Today, our men and women in uniform are far away fighting the toughest of battles: against an urban enemy who lurks in the dark corners and . . . sends IEDs at our men and women . . .This is a recipe for permanent war. The notion that what we "owe" to our fellow Americans who are daily being maimed and killed is to shut up and ignore the fact that their lives, health and (sometimes) sanity are being sacrificed in a cause likely detrimental to the national interest is insane. And we can't even publicly disagree with the war's "management", so a disasterous manager like Don "the Army you have" Rumsfeld would get a free pass from public criticism. The great American Patriot, Smedley Butler, whom I've often had reason to invoke; knew from experience and observation what happened to men in war, and he choose not to remain silent:
The least we can do is to keep our traps shut and our opinions to ourselves. We owe that to the young men and women who are in Iraq fighting, whether or not you agree with what is going on . . .
I dearly believe that, although we have the inalienable right to disagree with our government, our local state and national leaders, a powerful right under provisions of our U.S. Constitution, to do so when our troops are struggling daily for their lives in extreme environments, is a disservice to our service men and women.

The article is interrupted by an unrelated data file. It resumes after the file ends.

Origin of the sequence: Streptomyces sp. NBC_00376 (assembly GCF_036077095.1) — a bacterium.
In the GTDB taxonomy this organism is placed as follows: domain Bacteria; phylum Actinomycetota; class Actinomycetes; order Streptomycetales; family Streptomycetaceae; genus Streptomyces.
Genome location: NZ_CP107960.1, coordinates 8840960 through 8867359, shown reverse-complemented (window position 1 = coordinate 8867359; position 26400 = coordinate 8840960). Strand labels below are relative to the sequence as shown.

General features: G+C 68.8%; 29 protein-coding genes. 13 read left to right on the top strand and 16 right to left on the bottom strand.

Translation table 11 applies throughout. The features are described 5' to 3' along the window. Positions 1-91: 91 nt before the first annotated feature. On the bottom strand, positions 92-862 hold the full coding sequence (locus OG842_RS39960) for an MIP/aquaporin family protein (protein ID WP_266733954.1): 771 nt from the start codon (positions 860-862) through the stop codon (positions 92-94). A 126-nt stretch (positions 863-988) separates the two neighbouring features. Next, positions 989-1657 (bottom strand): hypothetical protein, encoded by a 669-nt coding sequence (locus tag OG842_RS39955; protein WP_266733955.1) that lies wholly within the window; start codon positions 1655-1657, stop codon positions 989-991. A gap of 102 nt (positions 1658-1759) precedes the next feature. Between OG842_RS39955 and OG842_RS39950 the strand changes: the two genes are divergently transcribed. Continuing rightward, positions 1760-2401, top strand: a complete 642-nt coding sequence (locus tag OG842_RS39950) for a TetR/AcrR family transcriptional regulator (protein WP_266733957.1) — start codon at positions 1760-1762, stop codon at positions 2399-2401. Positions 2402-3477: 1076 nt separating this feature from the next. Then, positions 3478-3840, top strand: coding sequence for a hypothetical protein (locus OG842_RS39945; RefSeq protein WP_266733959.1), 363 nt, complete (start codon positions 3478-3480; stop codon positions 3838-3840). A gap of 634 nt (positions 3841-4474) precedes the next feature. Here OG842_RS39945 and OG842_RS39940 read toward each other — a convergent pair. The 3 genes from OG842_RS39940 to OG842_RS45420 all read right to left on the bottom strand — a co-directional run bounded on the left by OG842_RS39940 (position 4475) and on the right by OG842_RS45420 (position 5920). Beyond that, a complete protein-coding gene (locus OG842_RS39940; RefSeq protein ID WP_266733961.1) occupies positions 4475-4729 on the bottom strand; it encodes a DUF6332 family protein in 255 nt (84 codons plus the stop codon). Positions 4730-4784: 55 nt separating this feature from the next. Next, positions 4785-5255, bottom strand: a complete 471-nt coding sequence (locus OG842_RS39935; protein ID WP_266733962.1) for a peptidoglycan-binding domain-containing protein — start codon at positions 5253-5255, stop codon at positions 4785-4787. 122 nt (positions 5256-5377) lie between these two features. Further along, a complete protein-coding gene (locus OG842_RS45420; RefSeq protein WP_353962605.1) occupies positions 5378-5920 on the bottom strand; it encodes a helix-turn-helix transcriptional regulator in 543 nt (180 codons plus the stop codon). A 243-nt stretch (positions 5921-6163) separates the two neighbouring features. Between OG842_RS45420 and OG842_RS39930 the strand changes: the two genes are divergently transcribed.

I can't help it. We are at war. Time for debate has passed . . . Can you disagree with the war and its management? Of course. Do it privately . . .
I have visited eighteen government hospitals for veterans. In them are a total of about 50,000 destroyed men--men who were the pick of the nation eighteen years ago. The very able chief surgeon at the government hospital at Milwaukee . . . told me that mortality among veterans is three times as great as among those who stayed home. Boys with a normal viewpoint were taken out of the fields and offices and factories and classrooms and put into the ranks. There they were remolded; they were made over; they were made to "about face"; to regard murder as the order of the day. They were put shoulder to shoulder and, through mass psychology, they were entirely changed . . . Then suddenly, we discharged them and told them to make another "about face"! This time they had to do their own readjusting, sans mass psychology, sans officers' aid and advice, sans nation-wide propaganda. We didn't need them any more . . . Many, too many, of these fine young boys are eventually destroyed, mentally, because they could not make that final "about face."